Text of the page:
What can be found on two wheels? And where can these two wheels lead? Ivaneide Reis found health, well-being, friends, and salvation. The businesswoman from Maranhão, Brazil, was at what could be called a watershed moment.
Ivaneide was living in a new city and trying to heal from a marriage that had ended, in which she encountered all kinds of restrictions. Her mind was not healthy. She arrived in Imperatriz, Maranhão, found a job, and took up a childhood habit again: cycling.
However, the insecurity of covering kilometers alone led Ivaneide to find a group of friends who shared the same hobby. "Cycling lifted me out of depression and anxiety," she says. She also says that when she feels any signs of mental illness, she calls her group and goes cycling.
That's how Ivaneide started going on sporting outings with the Seven Bikers group, made up of Seventh-day Adventists from the city. "My mother was the pioneer in taking us to the Adventist Church," says Ivaneide. In her teens, she stopped attending meetings, got married, and, after her divorce, felt the desire to visit a church. It was then that she met the leader of the cycling group, who invited her to help run the activity.
Commitment to God and Sport
This had a direct influence on Ivaneide’s decision to be baptized. However, it wouldn't be a traditional baptism. "I want to be baptized on the trail. Wherever there is water, I want to take the group, and the pastor will baptize me," she recalls of her request. She insisted on the presence of Pastor Francisco de Assis Oliveira Alencar, who was also a member of Seven Bikers.
What happened in Ivaneide's life proves and affirms the aim of the project, according to Heber Giroto, the national coordinator of Seven Bikers. "I always asked God to enable me to make this a relevant ministry," he explains. That happened in 2018.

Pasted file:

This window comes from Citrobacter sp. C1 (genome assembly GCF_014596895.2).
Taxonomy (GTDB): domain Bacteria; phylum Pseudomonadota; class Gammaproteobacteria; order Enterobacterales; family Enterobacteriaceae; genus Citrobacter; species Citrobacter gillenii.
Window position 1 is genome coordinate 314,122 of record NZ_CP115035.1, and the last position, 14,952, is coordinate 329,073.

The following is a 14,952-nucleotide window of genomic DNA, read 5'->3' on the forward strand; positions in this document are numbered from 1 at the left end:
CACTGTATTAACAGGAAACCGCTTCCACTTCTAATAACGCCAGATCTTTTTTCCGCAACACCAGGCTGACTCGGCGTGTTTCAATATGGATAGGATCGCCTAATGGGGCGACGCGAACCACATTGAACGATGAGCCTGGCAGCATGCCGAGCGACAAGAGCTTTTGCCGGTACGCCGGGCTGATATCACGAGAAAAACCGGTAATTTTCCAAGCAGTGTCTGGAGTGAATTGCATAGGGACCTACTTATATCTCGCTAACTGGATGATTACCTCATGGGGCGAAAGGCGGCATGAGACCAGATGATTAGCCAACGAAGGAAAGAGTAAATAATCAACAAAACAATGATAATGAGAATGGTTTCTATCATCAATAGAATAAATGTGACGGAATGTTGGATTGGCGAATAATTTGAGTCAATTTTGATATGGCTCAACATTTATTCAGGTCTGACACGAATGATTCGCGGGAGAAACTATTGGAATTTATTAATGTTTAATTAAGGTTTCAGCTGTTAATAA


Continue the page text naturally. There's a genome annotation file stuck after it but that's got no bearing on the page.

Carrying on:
Giroto shares that the starting point for the initiative came when he brought together some people who were already practicing the sport to begin the activities. Gradually, he received information that there were other cyclists in other nearby towns and encouraged them to form groups in those regions, too.
At the same time, Ivaneide's group in Imperatriz also had the same evangelistic objective. They made contact and unified the brand. The then Ciclistas Novo Tempo team adopted the name “Seven Bikers,” joining the larger project.
During the pandemic, they grew to 160 groups throughout Brazil and the world. Today, there are 93 groups in 24 Brazilian states and other South American countries. "I didn't believe that God could turn sport into such a relevant ministry," confesses Giroto. According to him, more than 40 people have already been baptized as a result of the project.
The frequency of sports outings varies according to the group, but some requirements are fundamental for those who want to have a Seven Bikers branch in their city. There must be a bimonthly social activity and a spiritual activity among the group. Snacks, small groups, sunset services, visits, and invitations to visit the church are all options for fulfilling these requirements, which strengthen the participants' community spirit.
Giroto explains that today, 50 percent of the cyclists are not Adventists. "Our purpose is to transform lives through cycling," he stresses. "We became known as the cyclists of the little book." In partnership with Casa Publicadora Brasileira (CPB), they printed the book Viva com Esperança (“Live with Hope”) in pocket format. This way, the athletes can carry the copies in their uniforms and distribute them to other cyclists.